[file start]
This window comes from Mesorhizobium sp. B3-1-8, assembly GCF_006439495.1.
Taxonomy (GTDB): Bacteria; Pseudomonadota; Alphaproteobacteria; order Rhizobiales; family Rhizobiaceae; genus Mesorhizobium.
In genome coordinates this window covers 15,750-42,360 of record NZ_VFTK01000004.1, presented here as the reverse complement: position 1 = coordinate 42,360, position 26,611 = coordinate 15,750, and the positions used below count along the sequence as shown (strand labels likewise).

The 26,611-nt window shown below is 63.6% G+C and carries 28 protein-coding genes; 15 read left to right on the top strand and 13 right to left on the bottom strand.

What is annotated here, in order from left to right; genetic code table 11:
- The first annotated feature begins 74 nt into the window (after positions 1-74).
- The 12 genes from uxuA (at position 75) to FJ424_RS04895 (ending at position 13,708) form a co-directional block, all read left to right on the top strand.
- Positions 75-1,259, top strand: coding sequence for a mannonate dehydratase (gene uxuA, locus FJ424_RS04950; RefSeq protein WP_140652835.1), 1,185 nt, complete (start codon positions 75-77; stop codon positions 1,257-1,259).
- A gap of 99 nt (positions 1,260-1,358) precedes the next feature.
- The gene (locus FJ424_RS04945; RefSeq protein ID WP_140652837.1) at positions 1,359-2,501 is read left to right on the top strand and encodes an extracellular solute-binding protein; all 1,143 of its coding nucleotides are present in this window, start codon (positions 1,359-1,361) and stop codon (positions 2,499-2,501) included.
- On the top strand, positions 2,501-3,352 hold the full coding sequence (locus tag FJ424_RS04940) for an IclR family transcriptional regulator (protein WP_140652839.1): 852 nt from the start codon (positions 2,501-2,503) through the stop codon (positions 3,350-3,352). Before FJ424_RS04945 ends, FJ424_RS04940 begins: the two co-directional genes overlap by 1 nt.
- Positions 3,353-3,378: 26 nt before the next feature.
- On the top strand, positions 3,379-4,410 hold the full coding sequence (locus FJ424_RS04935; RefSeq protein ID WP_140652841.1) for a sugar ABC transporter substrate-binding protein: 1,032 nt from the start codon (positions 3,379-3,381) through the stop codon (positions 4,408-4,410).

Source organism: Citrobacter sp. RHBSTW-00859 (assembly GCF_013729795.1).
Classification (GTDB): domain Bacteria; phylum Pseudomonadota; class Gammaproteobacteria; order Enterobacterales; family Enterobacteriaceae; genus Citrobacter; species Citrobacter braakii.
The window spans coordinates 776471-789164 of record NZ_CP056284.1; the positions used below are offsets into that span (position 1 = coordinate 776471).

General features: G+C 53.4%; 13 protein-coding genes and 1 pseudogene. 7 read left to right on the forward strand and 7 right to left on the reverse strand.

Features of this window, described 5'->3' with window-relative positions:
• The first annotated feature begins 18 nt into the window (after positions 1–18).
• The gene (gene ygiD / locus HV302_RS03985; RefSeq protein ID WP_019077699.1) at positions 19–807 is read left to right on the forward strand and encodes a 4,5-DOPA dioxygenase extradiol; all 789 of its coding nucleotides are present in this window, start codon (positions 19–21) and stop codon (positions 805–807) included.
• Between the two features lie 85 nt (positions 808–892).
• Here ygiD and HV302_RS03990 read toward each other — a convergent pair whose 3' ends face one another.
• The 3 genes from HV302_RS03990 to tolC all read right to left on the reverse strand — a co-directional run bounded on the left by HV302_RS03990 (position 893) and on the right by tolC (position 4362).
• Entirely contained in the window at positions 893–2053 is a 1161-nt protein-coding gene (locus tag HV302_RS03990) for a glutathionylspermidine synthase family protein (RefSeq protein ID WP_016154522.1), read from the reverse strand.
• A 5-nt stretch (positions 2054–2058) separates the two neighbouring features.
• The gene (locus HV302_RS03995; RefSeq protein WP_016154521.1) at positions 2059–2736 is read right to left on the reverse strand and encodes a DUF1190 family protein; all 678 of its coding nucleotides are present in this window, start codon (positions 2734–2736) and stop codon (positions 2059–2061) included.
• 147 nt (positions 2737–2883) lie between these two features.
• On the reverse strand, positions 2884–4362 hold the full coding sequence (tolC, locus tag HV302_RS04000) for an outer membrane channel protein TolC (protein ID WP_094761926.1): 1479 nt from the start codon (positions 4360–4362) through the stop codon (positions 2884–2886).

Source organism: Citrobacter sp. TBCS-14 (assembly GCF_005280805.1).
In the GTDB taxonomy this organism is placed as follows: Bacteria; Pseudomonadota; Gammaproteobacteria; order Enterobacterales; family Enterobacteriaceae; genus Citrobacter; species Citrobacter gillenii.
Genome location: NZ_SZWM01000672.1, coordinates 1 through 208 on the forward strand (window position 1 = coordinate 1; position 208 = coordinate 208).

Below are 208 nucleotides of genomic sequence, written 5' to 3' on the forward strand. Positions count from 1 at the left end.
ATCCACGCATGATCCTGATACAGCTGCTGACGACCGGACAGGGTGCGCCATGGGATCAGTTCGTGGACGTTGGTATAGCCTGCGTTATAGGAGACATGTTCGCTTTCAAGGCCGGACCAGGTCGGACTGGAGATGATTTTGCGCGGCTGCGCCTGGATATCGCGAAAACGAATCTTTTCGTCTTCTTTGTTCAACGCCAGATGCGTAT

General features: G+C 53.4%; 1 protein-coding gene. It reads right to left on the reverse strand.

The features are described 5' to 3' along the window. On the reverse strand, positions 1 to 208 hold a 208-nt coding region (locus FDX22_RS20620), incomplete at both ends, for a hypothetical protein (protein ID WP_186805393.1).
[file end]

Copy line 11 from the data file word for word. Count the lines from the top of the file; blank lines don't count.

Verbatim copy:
- On the top strand, positions 2,501-3,352 hold the full coding sequence (locus tag FJ424_RS04940) for an IclR family transcriptional regulator (protein WP_140652839.1): 852 nt from the start codon (positions 2,501-2,503) through the stop codon (positions 3,350-3,352). Before FJ424_RS04945 ends, FJ424_RS04940 begins: the two co-directional genes overlap by 1 nt.